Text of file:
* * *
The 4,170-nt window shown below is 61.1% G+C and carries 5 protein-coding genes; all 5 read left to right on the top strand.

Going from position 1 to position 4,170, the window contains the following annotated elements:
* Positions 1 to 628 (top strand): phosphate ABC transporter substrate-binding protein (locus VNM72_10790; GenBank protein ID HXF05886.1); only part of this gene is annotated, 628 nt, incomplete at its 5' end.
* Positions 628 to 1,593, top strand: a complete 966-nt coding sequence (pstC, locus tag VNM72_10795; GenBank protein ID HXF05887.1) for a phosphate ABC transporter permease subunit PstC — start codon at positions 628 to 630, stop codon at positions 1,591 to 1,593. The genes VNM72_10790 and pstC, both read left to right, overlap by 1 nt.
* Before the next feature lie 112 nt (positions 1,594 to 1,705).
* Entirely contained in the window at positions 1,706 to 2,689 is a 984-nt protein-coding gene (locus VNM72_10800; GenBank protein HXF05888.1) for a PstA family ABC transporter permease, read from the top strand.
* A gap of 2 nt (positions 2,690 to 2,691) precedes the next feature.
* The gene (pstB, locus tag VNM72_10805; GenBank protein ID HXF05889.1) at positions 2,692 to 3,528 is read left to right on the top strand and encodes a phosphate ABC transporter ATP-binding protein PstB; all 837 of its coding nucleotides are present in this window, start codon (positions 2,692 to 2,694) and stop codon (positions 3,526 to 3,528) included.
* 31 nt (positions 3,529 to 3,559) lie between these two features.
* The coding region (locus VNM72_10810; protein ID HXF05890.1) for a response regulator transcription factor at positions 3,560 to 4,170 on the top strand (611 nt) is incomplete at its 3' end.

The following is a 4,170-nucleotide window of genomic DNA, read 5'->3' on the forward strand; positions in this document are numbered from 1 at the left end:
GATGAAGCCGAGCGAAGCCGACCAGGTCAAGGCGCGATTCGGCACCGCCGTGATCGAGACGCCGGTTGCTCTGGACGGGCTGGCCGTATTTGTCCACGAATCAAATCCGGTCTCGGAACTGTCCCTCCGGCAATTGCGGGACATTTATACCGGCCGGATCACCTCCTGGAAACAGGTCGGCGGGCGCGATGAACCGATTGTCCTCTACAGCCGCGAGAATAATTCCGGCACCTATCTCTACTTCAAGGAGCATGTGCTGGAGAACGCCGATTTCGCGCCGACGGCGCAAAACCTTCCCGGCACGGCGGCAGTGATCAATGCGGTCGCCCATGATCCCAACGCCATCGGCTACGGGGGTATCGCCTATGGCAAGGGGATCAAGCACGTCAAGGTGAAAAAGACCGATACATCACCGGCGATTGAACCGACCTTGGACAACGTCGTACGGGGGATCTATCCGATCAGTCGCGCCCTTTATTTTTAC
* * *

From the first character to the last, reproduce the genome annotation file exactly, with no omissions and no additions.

The 4,170-nt window shown below is 61.1% G+C and carries 5 protein-coding genes; all 5 read left to right on the top strand.

Going from position 1 to position 4,170, the window contains the following annotated elements:
* Positions 1 to 628 (top strand): phosphate ABC transporter substrate-binding protein (locus VNM72_10790; GenBank protein ID HXF05886.1); only part of this gene is annotated, 628 nt, incomplete at its 5' end.
* Positions 628 to 1,593, top strand: a complete 966-nt coding sequence (pstC, locus tag VNM72_10795; GenBank protein ID HXF05887.1) for a phosphate ABC transporter permease subunit PstC — start codon at positions 628 to 630, stop codon at positions 1,591 to 1,593. The genes VNM72_10790 and pstC, both read left to right, overlap by 1 nt.
* Before the next feature lie 112 nt (positions 1,594 to 1,705).
* Entirely contained in the window at positions 1,706 to 2,689 is a 984-nt protein-coding gene (locus VNM72_10800; GenBank protein HXF05888.1) for a PstA family ABC transporter permease, read from the top strand.
* A gap of 2 nt (positions 2,690 to 2,691) precedes the next feature.
* The gene (pstB, locus tag VNM72_10805; GenBank protein ID HXF05889.1) at positions 2,692 to 3,528 is read left to right on the top strand and encodes a phosphate ABC transporter ATP-binding protein PstB; all 837 of its coding nucleotides are present in this window, start codon (positions 2,692 to 2,694) and stop codon (positions 3,526 to 3,528) included.
* 31 nt (positions 3,529 to 3,559) lie between these two features.
* The coding region (locus VNM72_10810; protein ID HXF05890.1) for a response regulator transcription factor at positions 3,560 to 4,170 on the top strand (611 nt) is incomplete at its 3' end.

The following is a 4,170-nucleotide window of genomic DNA, read 5'->3' on the forward strand; positions in this document are numbered from 1 at the left end:
GATGAAGCCGAGCGAAGCCGACCAGGTCAAGGCGCGATTCGGCACCGCCGTGATCGAGACGCCGGTTGCTCTGGACGGGCTGGCCGTATTTGTCCACGAATCAAATCCGGTCTCGGAACTGTCCCTCCGGCAATTGCGGGACATTTATACCGGCCGGATCACCTCCTGGAAACAGGTCGGCGGGCGCGATGAACCGATTGTCCTCTACAGCCGCGAGAATAATTCCGGCACCTATCTCTACTTCAAGGAGCATGTGCTGGAGAACGCCGATTTCGCGCCGACGGCGCAAAACCTTCCCGGCACGGCGGCAGTGATCAATGCGGTCGCCCATGATCCCAACGCCATCGGCTACGGGGGTATCGCCTATGGCAAGGGGATCAAGCACGTCAAGGTGAAAAAGACCGATACATCACCGGCGATTGAACCGACCTTGGACAACGTCGTACGGGGGATCTATCCGATCAGTCGCGCCCTTTATTTTTAC